On the west coast of Canada there are two distinct communities of killer whales. These two communities are genetically identical, they are one species. One of the communities are termed the “local Pods”, (a pod is an extended family group). The other community are called the “Transient Pods”.
The local pods eat exclusively fish, occupy a set range of several hundred square miles, and cavort with delight whenever they meet another “local pod”. The “transient pods” eat almost exclusively marine mammals, such as seals, dolphins, and sea lions. The Transient pods do not occupy a set range, but travel extensively, and avoid any contact with the “local pods”. It’s like the nexus of a species split. In ten thousand years, perhaps these will be two closely related but distinct species, with minor adaptations for their different lifestyles.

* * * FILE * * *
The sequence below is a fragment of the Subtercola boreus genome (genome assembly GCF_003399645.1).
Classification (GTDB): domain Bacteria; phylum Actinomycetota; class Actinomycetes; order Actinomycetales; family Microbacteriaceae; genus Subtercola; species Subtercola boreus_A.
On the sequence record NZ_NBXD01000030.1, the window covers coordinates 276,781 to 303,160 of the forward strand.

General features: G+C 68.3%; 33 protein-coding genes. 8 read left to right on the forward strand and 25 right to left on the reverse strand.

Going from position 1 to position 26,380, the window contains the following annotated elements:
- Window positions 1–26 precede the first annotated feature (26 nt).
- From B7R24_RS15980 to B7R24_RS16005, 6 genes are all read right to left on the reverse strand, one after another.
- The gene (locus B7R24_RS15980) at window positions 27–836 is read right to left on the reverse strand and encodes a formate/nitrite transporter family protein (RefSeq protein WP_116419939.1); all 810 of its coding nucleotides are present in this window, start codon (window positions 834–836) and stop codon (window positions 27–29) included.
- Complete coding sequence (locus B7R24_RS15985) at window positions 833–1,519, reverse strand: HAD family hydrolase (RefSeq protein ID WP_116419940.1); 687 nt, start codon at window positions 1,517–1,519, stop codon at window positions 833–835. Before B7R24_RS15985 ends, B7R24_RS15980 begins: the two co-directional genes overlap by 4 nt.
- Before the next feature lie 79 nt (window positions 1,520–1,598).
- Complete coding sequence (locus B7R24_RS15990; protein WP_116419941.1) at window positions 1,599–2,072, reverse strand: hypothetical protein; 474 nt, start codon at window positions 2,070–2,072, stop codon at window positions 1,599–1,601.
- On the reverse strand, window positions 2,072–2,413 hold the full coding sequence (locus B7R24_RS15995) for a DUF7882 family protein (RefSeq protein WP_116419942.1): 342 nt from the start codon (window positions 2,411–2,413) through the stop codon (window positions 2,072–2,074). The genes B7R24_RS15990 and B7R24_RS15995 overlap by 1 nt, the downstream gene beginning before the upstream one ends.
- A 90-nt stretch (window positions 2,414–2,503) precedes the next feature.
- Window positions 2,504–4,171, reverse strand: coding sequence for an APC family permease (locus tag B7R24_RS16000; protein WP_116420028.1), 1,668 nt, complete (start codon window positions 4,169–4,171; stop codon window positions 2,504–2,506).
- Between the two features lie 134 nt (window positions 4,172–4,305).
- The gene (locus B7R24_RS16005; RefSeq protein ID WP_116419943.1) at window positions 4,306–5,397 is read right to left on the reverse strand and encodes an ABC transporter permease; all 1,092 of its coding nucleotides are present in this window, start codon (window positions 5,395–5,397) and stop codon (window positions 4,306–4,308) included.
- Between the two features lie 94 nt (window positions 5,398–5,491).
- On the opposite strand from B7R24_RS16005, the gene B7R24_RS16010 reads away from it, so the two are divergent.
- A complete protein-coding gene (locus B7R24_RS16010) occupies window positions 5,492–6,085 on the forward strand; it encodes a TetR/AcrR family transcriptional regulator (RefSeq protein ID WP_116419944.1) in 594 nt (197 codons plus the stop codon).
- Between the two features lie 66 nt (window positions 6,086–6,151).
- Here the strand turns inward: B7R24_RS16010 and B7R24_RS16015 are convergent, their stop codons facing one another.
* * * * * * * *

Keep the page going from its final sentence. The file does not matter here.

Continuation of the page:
I watched a documentary which was made on the west coast, it was following a happy little pack of dolphins. According to the people who inhabited that particular stretch of coastline, transient whales had never been seen in their coves and inlets. The dolphins spotted the killer whales, and didn’t really react, figuring them to be fellow fish eaters. The film follows the killer whales getting very close before the dolphins begin to react. Then the s–t really hits the fan, dolphins start leaping out of the water, left, right, over the boat, it was amazing. The documentary ended with the observation of a new behavior the dolphins had adopted. They had begun harassing pods of local killer whales, probably in revenge for the attack from their cousins the transients, however if a transient pod appeared, the dolphins vanished.